Quambatook will lose its football-netball clubs this year. This is how the city plans to survive

Quambatook Seniors captain Ricky Wild knew exactly what to say.

As the first rebound approached in his side’s home game against Hay yesterday, their first since football and netball clubs announced they would fold soon, he explained the Saints’ mission.

“This year is about the standards we set for each other,” he said.

The team answered his call with an 86-point win in front of an all-ages crowd of hundreds.

Like the team that bears its name, Quambatook, a hamlet of 200 people on the Avoca River in northwest Victoria, will spend the year finding ways to preserve its social fabric.

Saints of Quambatook
The club had to recruit players from as far away as Melbourne to field full squads.(ABC Wimmera: Alexander Darling)

why it had to happen

After five premierships – the most recent in 1997 – and 111 years of playing in various local leagues, the Saints announced in a statement on Friday that they would disband after the 2022 Golden Rivers Football Netball League (GRFNL) season. .

Rhys Carmichael is in his first year as club president and said many locals would not be surprised if this happened.

“The club has struggled for years with juniors and recruiting volunteers and community members. It takes a lot to run a club these days,” he said.

“The community is getting older, there are fewer and fewer people, it’s just hard to get people moving. [The pandemic] certainly didn’t help, but it is what it is.”

He said they plan to keep the social side of the football club alive.

“We’re looking at having a ball – Barley Banquet style – in the future, just to try and keep the community together at least once a year, because it’s the people of Quambatook that make the place so great.

In addition to its pulling force, the municipality has developed a niche broadcasting drive-in films on its silo twice a year.

The main street of Quambatook, with the silos sometimes used for film screenings visible behind the pub.
The main street of Quambatook, with the silos used for film screenings behind the pub.(ABC Wimmera: Alexander Darling)

The next steps of the league

Ross Stanton, who chairs the Central Rivers Football Netball Council which oversees the GRFNL, said the league will continue as a seven-team competition from 2023.

“We hope we don’t see any more, but the league will still be competitive with [three matches each weekend] and goodbye.”

Quambatook’s departure will be the first for the Golden Rivers league since the closure of Wakool, NSW, at the end of 2018.

Successful side Nullawill also tried to leave last year out of a desire to play against stronger opposition.

A netball game takes place on a partly cloudy day in regional Victoria
The Saints will disband after this year’s Golden Rivers Football Netball League season.(ABC Wimmera: Alexander Darling)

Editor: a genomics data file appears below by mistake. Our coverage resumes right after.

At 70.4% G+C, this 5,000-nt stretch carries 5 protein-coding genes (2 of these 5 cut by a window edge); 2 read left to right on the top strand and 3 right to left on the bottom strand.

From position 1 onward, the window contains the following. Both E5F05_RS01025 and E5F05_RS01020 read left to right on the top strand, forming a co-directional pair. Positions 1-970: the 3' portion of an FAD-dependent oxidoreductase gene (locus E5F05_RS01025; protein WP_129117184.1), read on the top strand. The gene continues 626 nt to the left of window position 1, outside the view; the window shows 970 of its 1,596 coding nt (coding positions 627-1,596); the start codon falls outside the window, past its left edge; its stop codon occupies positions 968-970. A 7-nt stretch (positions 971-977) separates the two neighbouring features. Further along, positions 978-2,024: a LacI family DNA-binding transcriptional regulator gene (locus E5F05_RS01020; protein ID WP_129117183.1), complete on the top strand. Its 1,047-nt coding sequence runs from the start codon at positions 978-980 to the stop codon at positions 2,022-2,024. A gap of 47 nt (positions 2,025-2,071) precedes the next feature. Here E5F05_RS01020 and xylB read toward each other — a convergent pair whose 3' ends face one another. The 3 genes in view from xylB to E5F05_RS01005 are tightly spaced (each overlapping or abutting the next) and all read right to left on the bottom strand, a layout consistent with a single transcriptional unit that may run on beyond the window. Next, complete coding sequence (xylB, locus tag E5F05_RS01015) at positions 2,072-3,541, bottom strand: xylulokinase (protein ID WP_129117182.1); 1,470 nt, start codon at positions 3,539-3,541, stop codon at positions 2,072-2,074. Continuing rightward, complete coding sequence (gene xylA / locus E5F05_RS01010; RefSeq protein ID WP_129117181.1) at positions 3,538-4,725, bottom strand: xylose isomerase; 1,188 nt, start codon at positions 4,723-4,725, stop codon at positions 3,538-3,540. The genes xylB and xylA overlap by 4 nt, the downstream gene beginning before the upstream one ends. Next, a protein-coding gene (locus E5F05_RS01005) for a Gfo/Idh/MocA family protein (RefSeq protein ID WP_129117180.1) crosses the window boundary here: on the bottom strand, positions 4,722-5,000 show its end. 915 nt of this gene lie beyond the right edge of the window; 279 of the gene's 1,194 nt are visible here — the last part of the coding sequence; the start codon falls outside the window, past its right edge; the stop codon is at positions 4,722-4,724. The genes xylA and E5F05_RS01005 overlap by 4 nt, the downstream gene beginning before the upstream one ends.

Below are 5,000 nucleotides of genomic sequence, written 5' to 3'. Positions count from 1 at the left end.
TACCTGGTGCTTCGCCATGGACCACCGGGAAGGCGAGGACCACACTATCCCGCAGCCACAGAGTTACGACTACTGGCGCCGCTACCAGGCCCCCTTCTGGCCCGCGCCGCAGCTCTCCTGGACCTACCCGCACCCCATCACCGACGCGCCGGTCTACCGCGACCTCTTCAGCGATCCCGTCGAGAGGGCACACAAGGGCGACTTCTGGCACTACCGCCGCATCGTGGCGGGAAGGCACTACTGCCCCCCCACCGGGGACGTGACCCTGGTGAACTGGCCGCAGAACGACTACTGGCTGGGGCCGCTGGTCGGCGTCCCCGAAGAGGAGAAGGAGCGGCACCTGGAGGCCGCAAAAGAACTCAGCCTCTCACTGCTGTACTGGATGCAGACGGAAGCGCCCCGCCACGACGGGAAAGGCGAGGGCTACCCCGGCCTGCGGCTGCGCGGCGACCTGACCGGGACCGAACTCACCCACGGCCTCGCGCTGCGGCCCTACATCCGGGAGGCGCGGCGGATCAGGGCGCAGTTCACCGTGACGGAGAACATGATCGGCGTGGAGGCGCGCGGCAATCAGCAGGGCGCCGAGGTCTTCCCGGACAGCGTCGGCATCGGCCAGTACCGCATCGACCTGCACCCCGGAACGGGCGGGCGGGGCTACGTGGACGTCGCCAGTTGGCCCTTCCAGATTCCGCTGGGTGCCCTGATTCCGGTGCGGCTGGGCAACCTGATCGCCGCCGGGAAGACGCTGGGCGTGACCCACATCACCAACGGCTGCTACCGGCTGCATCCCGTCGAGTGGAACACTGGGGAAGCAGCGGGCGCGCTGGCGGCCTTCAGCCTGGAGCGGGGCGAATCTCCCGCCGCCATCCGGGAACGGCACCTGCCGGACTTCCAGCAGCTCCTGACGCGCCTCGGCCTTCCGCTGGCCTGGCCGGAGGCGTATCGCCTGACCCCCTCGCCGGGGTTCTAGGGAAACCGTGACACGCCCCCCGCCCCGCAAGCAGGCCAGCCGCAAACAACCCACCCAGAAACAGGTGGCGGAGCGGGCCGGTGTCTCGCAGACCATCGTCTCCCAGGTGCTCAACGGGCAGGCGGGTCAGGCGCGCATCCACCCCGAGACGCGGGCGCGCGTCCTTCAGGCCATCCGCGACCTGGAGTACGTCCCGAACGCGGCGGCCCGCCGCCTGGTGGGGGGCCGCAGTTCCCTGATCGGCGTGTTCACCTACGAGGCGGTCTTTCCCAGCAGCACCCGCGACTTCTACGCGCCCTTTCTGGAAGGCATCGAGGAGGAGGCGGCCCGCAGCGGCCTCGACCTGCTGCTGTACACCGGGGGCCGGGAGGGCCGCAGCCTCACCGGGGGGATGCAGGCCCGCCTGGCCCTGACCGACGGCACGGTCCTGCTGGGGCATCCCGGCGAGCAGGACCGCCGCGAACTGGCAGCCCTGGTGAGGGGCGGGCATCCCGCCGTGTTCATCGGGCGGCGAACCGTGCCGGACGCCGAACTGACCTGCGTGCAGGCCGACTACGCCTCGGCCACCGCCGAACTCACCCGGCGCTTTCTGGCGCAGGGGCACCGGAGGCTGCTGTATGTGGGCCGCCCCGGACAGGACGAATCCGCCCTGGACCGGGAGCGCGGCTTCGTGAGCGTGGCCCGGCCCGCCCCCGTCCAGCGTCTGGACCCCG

Mr Stanton says the board wants Nullawill to remain in the GRFNL and hopes the number of teams will not fall below seven.

“Moulamein had a brief discussion a few years ago about whether to merge with Swan Hill, but they decided it wouldn’t, and they probably came back stronger than they ever were. as a club.

Is this the end of the city?

This isn’t the first big loss Quambatook has suffered recently, and it may not be the last.

Laura O’Dwyer, chair of the Community Development Association, has lived there for 15 years and has seen the tennis club, school and (temporarily) pub close.

A woman with curly red hair stands behind the counter in a canteen.  There are red white and black streamers above his head
Laura O’Dwyer has seen much of Quambatook up close during her 15 years of living there.(ABC Wimmera: Alexander Darling)

“We’ve always had the bocce club, so maybe we’ll all become crazy bowlers or golfers,” she said.

“The ongoing impact of this is that we won’t have any more footballers to volunteer for other things in town.

“Since the tractor pull is working, the football club has security and traffic controllers at the gate entrance, so it will be another struggle to find people to fill those gaps as well.

The town also resisted a proposal from the local council to defund its swimming pool, and Ms O’Dwyer said the end of the Saints will make it even more crucial to maintain this facility.

But there are promising green shoots for Quamby.

Last year, the state government gave the Gannawarra Shire Council more than $2 million to build a weir on the river through the town to attract tourists and jobs.

“As part of that, we’re doing 5km and 2.5km walking trails around the spillway, so maybe we’ll bring in something like a weekly parkrun,” Ms O’Dwyer said.

Ms O’Dwyer, also a former Saints secretary on matchday, said any former residents or players are welcome to return to play for the remainder of 2022.

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